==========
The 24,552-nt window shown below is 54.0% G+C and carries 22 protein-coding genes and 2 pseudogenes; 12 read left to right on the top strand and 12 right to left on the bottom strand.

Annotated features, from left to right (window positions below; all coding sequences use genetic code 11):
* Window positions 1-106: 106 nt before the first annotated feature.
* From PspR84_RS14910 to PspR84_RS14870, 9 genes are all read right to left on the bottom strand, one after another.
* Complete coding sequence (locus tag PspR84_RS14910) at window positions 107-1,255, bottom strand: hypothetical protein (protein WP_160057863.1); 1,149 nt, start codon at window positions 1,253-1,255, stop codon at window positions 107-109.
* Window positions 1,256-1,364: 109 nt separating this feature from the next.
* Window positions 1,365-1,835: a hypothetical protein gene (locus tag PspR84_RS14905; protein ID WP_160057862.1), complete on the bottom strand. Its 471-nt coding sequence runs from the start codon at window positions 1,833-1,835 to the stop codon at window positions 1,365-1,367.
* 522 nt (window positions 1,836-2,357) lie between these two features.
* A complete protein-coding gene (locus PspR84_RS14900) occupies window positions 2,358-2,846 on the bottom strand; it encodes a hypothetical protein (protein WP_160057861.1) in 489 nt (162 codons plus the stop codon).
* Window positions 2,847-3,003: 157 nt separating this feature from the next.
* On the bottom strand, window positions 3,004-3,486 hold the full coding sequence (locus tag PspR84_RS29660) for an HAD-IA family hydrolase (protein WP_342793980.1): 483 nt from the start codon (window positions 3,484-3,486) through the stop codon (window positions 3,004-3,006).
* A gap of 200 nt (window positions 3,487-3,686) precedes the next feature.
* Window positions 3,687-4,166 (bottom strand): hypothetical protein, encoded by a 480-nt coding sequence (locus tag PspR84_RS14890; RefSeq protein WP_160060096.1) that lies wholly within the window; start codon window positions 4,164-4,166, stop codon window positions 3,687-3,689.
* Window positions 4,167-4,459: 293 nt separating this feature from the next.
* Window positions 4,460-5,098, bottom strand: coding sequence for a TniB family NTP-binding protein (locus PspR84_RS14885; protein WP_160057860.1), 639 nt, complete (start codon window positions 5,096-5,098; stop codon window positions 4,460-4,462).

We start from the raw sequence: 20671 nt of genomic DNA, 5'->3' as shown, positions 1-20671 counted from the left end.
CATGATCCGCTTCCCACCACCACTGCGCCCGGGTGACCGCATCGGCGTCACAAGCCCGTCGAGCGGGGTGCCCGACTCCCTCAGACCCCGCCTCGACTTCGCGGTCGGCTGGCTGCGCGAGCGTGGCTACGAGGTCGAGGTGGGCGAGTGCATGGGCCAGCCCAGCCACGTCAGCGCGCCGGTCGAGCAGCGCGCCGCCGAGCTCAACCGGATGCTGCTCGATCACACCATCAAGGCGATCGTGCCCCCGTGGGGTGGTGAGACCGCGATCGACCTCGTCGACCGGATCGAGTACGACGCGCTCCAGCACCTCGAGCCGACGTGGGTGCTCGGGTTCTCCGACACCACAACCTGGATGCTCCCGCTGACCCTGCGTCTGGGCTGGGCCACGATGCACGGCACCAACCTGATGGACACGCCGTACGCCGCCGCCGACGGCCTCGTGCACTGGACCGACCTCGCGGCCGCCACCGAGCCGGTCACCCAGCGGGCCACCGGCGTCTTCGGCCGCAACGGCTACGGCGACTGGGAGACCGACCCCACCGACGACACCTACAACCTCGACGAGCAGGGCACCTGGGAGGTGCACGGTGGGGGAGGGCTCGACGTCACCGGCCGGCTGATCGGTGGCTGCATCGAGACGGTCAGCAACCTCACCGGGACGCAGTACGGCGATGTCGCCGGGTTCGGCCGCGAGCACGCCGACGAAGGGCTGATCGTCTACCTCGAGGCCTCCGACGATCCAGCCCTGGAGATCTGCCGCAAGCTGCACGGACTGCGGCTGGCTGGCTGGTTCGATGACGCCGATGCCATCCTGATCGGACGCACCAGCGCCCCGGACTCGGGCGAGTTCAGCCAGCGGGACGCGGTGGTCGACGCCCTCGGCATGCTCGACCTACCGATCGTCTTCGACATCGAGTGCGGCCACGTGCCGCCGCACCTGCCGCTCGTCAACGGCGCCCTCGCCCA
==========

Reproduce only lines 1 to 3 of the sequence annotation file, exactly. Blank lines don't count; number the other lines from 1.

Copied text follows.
The 24,552-nt window shown below is 54.0% G+C and carries 22 protein-coding genes and 2 pseudogenes; 12 read left to right on the top strand and 12 right to left on the bottom strand.

Annotated features, from left to right (window positions below; all coding sequences use genetic code 11):
* Window positions 1-106: 106 nt before the first annotated feature.